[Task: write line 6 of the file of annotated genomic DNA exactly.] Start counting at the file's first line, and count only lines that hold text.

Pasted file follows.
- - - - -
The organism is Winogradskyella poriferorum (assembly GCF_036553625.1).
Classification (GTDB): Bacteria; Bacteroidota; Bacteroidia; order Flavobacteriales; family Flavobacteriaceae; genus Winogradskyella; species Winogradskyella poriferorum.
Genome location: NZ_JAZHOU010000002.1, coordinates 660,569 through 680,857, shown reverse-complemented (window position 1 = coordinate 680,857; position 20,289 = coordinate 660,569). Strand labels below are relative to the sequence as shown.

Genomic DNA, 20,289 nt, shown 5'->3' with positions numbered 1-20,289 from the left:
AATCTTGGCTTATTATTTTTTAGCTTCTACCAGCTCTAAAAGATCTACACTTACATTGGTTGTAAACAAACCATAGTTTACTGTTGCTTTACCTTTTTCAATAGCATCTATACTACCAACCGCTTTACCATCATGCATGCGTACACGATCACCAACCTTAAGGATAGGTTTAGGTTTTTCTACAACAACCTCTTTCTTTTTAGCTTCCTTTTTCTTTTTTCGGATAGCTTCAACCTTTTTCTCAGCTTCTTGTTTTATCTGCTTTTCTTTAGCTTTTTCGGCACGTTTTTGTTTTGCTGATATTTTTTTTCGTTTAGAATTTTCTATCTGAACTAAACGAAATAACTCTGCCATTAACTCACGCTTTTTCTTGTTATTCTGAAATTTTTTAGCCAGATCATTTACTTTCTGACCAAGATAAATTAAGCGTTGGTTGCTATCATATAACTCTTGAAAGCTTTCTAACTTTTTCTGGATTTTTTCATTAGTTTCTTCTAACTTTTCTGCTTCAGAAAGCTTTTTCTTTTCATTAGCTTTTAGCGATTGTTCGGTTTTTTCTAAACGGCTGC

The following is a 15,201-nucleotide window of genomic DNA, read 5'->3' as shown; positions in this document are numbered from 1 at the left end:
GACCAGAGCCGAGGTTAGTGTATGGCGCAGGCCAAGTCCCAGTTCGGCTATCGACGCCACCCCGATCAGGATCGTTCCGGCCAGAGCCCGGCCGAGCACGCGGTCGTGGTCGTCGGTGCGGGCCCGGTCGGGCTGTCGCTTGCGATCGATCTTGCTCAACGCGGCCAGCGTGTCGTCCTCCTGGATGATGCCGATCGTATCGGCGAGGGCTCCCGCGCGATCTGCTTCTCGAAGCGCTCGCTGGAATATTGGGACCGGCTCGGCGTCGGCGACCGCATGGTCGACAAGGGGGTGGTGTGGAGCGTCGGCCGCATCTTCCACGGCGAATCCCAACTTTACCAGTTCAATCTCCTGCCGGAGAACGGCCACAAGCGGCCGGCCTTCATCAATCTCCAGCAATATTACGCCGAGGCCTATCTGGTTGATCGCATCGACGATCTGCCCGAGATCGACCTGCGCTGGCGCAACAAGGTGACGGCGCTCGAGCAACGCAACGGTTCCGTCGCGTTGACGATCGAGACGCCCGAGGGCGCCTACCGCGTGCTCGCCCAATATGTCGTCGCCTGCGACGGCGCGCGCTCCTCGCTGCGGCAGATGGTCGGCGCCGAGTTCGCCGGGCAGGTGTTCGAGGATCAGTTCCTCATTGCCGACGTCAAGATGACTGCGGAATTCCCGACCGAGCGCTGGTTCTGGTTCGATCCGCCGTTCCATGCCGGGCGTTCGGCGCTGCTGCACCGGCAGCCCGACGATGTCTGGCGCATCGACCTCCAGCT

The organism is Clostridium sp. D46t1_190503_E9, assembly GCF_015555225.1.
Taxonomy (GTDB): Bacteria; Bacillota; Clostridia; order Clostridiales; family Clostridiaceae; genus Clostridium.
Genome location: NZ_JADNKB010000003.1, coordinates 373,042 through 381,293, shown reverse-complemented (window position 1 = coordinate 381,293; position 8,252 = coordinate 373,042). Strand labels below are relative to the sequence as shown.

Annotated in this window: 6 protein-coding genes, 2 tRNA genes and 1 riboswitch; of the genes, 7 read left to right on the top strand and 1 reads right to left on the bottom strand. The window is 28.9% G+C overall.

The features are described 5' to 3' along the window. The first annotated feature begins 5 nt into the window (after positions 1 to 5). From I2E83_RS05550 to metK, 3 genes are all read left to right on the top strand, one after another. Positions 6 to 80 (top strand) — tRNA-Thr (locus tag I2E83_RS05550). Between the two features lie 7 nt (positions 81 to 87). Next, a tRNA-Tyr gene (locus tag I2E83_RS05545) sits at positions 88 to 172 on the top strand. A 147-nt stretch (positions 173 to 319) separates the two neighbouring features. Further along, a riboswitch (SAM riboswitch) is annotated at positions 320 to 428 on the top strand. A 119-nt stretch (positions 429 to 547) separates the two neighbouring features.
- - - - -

The following is a 15,201-nucleotide window of genomic DNA, read 5'->3' as shown; positions in this document are numbered from 1 at the left end: